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Matariki marks the Māori New Year. It is a time of reflection and celebration that begins with the rising of the Matariki star cluster.

What is Matariki?

Matariki is the Māori name for a group of stars. This star cluster is also known as the Pleiades or the Seven Sisters.

According to myth, the children of Ranginui, the sky father, and Papatūānuku, the earth mother, separated their parents. The god of the winds, Tāwhirimātea, was so angry that he tore out his eyes and threw them into the heavens.

When is Matariki

Matariki rises in mid-winter. For many Māori, it is the start of a new year. In Aotearoa New Zealand it comes into view low on the north-eastern horizon. It appears in the last days of May or in early June, just before dawn. The rise of Matariki marks the end of the Maramataka (the Māori lunar calendar) and is the beginning of the new year.

Matariki is not always celebrated at the same time.

Māori tribes celebrated Matariki at different times. Some held festivals when they first saw Matariki in the dawn sky. Some celebrated after the rise of the full moon or at the beginning of the next new moon.

Finding Matariki

Matariki rises in the north east in early June. See how to find Matariki in this video.

Matariki is not visible in some areas to the west of mountains.

Matariki is a star cluster, not a constellation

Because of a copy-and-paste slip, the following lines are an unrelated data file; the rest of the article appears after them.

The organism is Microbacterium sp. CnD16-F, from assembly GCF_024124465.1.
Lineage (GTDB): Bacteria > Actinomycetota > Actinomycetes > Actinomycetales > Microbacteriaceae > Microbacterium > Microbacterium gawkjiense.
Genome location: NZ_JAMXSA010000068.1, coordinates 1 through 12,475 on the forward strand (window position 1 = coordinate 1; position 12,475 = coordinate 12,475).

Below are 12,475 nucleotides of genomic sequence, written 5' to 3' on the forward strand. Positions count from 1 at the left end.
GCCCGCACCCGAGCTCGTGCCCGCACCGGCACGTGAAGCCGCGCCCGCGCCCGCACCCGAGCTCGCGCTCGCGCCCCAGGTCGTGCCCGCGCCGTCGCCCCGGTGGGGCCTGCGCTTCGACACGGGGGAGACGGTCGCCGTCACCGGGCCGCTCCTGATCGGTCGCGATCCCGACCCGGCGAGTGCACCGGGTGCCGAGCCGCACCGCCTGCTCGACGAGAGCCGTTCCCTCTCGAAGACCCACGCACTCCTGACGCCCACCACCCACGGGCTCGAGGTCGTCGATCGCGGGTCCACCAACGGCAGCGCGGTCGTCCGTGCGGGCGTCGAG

A cluster is a group of stars that are near each other in space. From Earth, the stars in a constellation appear to be close together in a pattern, but they may be a long way apart. There are about 500 stars in the Matariki cluster, but you can only see six or seven without a telescope.

Some iwi speak of the seven Matariki stars as Matariki the mother and her daughters. Others have named nine stars, including Matariki.

Cycles of life and death

Matariki was a time to remember those who had died in the last year. But it was also a happy event – crops had been harvested and seafood and birds collected. With plenty of food in the storehouses, Matariki was a time for singing, dancing and feasting.

In the past Matariki was used to predict how good the next harvest would be. The brighter and clearer the stars seemed, the better crops would grow.


Long distance waka voyages were not done in winter. Matariki rises in the night sky in mid-winter so Matariki was not used for navigation. Expert navigators used the stars to help them navigate across the Pacific.

Matariki Today 

Matariki celebrations have become popular again. A special feature of Matariki celebrations is flying kites. According to old customs they rise up close to the stars. Matariki is a time to remember and pay respect to those who have passed on. It is also a time for new beginnings and to plan for the year ahead.

Matariki celebrations happen during June and July. Check your local council, school or marae for events in your area.

Ready for a quiz? Try the "Matariki" activity.

Audio Māori keywords: 

How will you celebrate Matariki?

Matariki is a star cluster which rises in midwinter and marks the beginning of the Māori New Year. Image: Wikimedia.

Some Matariki celebrations include flying kites. Why do you think this is? Image: Wikimedia.

The nine stars of Matariki are thought to have power over different parts of the environment. Image: Te Wānanga o Aotearoa.

Matariki is a time of remembrance, celebration and new beginnings. Image: Shelley Hersey, LEARNZ.

Modern Navigation at Sea
Polynesian Navigation